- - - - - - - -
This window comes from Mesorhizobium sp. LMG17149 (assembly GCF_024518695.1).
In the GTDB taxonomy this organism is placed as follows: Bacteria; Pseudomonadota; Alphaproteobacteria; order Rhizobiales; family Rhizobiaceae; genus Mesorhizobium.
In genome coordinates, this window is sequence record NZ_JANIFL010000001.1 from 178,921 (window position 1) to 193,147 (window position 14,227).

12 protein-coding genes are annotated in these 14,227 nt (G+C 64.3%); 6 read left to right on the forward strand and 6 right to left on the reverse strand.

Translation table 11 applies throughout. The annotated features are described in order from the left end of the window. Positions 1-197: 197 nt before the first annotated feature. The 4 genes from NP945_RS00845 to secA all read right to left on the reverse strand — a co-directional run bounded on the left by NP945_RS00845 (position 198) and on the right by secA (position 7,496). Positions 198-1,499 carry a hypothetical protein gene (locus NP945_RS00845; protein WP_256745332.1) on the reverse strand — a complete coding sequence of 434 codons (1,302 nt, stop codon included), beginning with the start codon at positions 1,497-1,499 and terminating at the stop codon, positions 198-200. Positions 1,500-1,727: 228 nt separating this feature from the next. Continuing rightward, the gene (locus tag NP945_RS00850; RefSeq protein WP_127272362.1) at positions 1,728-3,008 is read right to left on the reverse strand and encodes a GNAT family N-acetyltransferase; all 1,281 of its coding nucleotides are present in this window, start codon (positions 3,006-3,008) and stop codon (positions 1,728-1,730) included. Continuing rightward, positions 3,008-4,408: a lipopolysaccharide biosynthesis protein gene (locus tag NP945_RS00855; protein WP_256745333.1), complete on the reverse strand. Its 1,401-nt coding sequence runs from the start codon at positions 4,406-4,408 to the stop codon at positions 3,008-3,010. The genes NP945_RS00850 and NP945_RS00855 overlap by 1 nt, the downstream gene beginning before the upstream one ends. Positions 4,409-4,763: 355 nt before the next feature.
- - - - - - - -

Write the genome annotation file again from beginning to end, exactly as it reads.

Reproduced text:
This window comes from Mesorhizobium sp. LMG17149 (assembly GCF_024518695.1).
In the GTDB taxonomy this organism is placed as follows: Bacteria; Pseudomonadota; Alphaproteobacteria; order Rhizobiales; family Rhizobiaceae; genus Mesorhizobium.
In genome coordinates, this window is sequence record NZ_JANIFL010000001.1 from 178,921 (window position 1) to 193,147 (window position 14,227).

12 protein-coding genes are annotated in these 14,227 nt (G+C 64.3%); 6 read left to right on the forward strand and 6 right to left on the reverse strand.

Translation table 11 applies throughout. The annotated features are described in order from the left end of the window. Positions 1-197: 197 nt before the first annotated feature. The 4 genes from NP945_RS00845 to secA all read right to left on the reverse strand — a co-directional run bounded on the left by NP945_RS00845 (position 198) and on the right by secA (position 7,496). Positions 198-1,499 carry a hypothetical protein gene (locus NP945_RS00845; protein WP_256745332.1) on the reverse strand — a complete coding sequence of 434 codons (1,302 nt, stop codon included), beginning with the start codon at positions 1,497-1,499 and terminating at the stop codon, positions 198-200. Positions 1,500-1,727: 228 nt separating this feature from the next. Continuing rightward, the gene (locus tag NP945_RS00850; RefSeq protein WP_127272362.1) at positions 1,728-3,008 is read right to left on the reverse strand and encodes a GNAT family N-acetyltransferase; all 1,281 of its coding nucleotides are present in this window, start codon (positions 3,006-3,008) and stop codon (positions 1,728-1,730) included. Continuing rightward, positions 3,008-4,408: a lipopolysaccharide biosynthesis protein gene (locus tag NP945_RS00855; protein WP_256745333.1), complete on the reverse strand. Its 1,401-nt coding sequence runs from the start codon at positions 4,406-4,408 to the stop codon at positions 3,008-3,010. The genes NP945_RS00850 and NP945_RS00855 overlap by 1 nt, the downstream gene beginning before the upstream one ends. Positions 4,409-4,763: 355 nt before the next feature.